How Do Sprouted Grains Compare To Whole Grains?
Whole grains are by far healthier than white bread and most other varieties. These enhanced products often have had the top layers stripped, which includes most of the nutrients, and have been artificially enriched.
Whole grain products, on the other hand, are pretty close to being completely natural and are minimally processed. But how does 100% whole-wheat bread stand up against sprouted grain bread?
Studies suggest the process of sprouting creates a grain that’s more easily digestible, meaning it’s better for people with gluten and grain sensitivities. Is this enough of an advantage for sprouted grain products to trump whole grain products? Ultimately, that’s up to you.
Combining Fitness And Nutrition
What you put into our body makes a world of difference in your overall health, appearance, and fitness level. When paired with an effective workout program, the results are amazing.
Reach out to personal trainer Ralph Roberts to get on your own customized fitness and nutrition program.
Stretching isn’t just useful before and after an intense workout. Performing certain stretches in the morning can jumpstart your day and help your feel more energized.
Why Stretch In The Morning?
The American Council On Exercise suggests every person, regardless of physical ability, stretch when he or she wakes up in the morning. One of the main reasons is to eliminate aches and pains.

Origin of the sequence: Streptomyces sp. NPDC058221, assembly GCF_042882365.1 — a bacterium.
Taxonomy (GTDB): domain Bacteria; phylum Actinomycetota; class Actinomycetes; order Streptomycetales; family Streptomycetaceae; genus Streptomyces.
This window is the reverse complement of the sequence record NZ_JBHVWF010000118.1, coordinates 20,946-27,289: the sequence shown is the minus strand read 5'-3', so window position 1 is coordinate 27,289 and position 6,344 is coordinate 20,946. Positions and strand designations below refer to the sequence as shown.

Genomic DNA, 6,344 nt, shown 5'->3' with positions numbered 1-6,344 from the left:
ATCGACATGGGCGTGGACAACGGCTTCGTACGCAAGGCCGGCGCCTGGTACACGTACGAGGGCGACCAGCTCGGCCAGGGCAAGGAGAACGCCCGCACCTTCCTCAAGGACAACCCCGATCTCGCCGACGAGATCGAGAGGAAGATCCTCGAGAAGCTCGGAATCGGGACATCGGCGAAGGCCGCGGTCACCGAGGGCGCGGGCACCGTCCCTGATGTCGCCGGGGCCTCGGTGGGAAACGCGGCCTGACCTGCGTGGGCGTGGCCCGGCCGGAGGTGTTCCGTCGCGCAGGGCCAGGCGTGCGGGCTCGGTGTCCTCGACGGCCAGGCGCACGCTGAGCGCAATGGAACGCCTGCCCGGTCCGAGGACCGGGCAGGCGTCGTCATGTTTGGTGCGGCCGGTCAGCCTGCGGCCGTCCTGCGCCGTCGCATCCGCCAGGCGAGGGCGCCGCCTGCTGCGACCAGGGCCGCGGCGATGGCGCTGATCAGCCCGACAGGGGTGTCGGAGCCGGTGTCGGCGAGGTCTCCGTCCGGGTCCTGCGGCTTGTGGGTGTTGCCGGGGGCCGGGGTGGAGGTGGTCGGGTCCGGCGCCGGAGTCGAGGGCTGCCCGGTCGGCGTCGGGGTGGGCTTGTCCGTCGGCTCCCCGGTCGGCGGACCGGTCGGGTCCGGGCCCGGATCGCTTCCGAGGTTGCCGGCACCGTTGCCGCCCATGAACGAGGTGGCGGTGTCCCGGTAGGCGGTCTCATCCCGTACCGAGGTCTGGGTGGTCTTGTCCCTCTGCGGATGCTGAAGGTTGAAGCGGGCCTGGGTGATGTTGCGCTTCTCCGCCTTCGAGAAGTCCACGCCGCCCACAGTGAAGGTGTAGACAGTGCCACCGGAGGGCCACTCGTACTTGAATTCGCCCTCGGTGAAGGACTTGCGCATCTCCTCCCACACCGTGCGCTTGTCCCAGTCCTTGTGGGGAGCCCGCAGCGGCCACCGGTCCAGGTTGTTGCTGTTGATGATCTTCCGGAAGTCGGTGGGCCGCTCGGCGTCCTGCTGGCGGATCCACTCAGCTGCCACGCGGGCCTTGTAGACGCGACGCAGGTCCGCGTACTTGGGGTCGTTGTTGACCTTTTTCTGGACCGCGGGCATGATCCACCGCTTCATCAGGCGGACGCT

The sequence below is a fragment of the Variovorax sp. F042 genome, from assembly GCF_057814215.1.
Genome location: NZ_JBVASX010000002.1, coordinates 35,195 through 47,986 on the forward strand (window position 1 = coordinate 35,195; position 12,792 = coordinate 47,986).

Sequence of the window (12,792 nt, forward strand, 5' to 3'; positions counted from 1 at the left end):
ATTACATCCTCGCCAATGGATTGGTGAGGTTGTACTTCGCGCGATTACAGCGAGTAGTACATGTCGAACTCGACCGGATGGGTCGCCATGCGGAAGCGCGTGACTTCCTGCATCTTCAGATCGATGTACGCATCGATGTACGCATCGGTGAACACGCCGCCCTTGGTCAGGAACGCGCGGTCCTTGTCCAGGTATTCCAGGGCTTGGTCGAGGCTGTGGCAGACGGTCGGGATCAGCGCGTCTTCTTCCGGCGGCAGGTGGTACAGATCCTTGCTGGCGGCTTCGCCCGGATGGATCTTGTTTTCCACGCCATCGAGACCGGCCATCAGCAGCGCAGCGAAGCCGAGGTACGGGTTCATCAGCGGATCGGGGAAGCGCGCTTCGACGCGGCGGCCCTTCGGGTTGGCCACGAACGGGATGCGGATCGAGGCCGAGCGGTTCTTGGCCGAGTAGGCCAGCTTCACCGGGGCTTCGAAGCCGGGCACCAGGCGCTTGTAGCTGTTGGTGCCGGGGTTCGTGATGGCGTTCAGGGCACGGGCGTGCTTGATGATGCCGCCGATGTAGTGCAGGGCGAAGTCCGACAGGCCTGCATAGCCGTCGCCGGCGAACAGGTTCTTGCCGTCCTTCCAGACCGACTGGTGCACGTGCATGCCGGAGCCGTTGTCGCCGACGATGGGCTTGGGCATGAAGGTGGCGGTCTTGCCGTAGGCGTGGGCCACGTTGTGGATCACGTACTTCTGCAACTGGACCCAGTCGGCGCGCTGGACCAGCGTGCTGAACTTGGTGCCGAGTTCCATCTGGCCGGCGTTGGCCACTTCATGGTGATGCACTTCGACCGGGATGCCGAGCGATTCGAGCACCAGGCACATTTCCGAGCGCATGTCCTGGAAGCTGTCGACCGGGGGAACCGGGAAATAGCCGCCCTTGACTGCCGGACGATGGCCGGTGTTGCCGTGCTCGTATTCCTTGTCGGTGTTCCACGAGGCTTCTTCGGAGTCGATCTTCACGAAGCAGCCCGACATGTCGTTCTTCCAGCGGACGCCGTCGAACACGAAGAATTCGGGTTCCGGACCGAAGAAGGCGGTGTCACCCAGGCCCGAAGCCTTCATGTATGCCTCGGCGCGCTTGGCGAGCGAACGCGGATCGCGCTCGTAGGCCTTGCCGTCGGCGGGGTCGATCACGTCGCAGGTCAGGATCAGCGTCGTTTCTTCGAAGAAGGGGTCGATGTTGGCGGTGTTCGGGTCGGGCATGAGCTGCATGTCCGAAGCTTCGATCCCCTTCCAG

While an achy body can occur at any time through the day, it’s most pronounced after your body has been at rest for an extended period of time.
There’s an increase of fluids in your joints and spinal discs as you lie horizontally during the night, but gentle stretches done first thing gets this fluid moving and alleviates stiffness.
In addition to the relief of aches and pains, morning stretching helps to improve posture, increase blood flow, and support greater energy throughout the day.
The Best Energizing A.M. Stretches
There are a variety of simple stretches you can perform to experience the benefits listed above. Here, we’ll discuss five of our favorites.
1. Easy Seated Stretch
In this move, sit comfortably with your legs crossed in front of you. Place your hands on your thighs, close your eyes, and take a deep breath. Continue this way with a nice, steady breathing pace for as long as you choose.
2. Soothing Seated Forward Bend
For this stretch, remain in the position described above. Bend forward with your head down, walking your hands out until your feel the stretch. Don’t force yourself all the way down if it isn’t comfortable. Do this move each day and you'll get there.
3. Stretchy Seated Back Arch